Updated: Mar 26, 2020
A day of rest...well reflecting for me. As I look back on the first week of my journey towards a life without back pain I can tell you I've learned a lot. I've stated before that I am an over analyzer, which is a direct contributor to my anxiety, and allows me to constantly self observe and absorb what's going on. Hey, this is great for someone who wants to have a growth mindset (hot button educational term) and continue to grow as a person by evaluating strengths and weaknesses. What you don't always hear is how it can constantly keep you on the border of spiraling into a deep pit of despair and obsessive compulsive disorder by feeling like there's a 1,000lb weight upon your back that not only weighs you down but is constantly screaming in your ear that YOU MUST GET BETTER!. Wears on the psyche a little, lol. So, a day of rest was perfectly timed. I self identify as a restless soul, so it goes without saying that restless sleep is a side effect. I've gone as far as buying a Whoop strap, after listening to Joe Rogan's pitch about how delightfully wonderful they are, to keep an eye on my heart rate and intervals (heart problems run in my family.) So, I haven't really been sleeping well. Add the constant media blitz and the change in schedule from going to a teacher that coaches in the morning and afternoon and teaches through the day to sitting at home, I've been restless. Now, with that being said, the sincere attachment to meditation and focusing on grounding throughout the initial portion of this program has been a blessing. We all "know" that meditation is effective and helpful. And not just from Indian Yogis and Buddhist monks, but by western doctors who have studied the patterns of waves in the human brain before and after meditation. This is great for those that may not have traditionally given credence to eastern philosophies. I have spent the better part of the last decade delving into philosophical studies during my extended existential crisis and have found that a willingness to being open to new ideas is critical for healthy growth. Hey, a great stoic philosopher that you may have heard of, Aristotle, is quoted as saying, "It is the mark of an educated mind to be able to entertain a thought without accepting it as their own." So, yeah, meditation, great stuff. Today I was able to sit for 30 minutes and melt away into awareness and allow myself to focus on grounded breathing. A little PSA: NOT THE NORM! It was nice. A great respite from the self inflicted mental abuses that normally take place. Meditation is without a doubt a CUMULATIVE process of benefit. It takes time, just like building muscular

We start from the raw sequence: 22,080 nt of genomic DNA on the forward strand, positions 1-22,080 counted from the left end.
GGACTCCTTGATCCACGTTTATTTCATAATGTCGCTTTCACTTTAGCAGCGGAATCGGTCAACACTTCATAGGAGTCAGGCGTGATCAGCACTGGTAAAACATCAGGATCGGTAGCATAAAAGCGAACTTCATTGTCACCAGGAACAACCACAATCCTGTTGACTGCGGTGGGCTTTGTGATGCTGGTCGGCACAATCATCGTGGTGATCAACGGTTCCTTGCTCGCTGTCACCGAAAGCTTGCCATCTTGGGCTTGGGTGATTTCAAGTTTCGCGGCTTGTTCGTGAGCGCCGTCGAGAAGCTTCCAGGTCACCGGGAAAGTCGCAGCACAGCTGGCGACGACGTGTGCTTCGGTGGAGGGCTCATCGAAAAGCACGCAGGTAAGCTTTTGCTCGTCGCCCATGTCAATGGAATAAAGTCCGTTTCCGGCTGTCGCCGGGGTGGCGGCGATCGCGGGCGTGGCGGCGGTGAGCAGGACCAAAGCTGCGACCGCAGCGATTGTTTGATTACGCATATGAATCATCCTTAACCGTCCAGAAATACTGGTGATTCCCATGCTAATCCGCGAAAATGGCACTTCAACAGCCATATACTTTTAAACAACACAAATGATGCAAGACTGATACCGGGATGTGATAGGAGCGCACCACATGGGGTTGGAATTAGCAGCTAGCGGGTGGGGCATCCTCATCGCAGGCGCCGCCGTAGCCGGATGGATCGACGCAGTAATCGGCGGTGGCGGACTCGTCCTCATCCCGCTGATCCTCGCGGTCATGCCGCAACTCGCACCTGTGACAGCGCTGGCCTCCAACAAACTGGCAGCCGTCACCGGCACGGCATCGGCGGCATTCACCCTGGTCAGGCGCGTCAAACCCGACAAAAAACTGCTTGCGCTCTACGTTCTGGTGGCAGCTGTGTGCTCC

balance in the human body. They are closely intertwined and I do appreciate the way meditation is weaved into this program. It's a constant, but not forced, reinforcer to be aware of where we are and how our body is responding to stress and imbalance. This bodes well with long-term health and development. I apologize if some of these themes are repeating in my writing, but it's because I believe in them. Do I do a great job everyday? NOPE. But, man I am working on it. I encourage you to keep working too. Let's find a shift in our mental and physical well being. Let's do this together, because none of us are perfect and all need help. I'm always willing to share that with you. Peace and blessings.
P.S. Here is my mindfulness picture for the day. (Humor is good)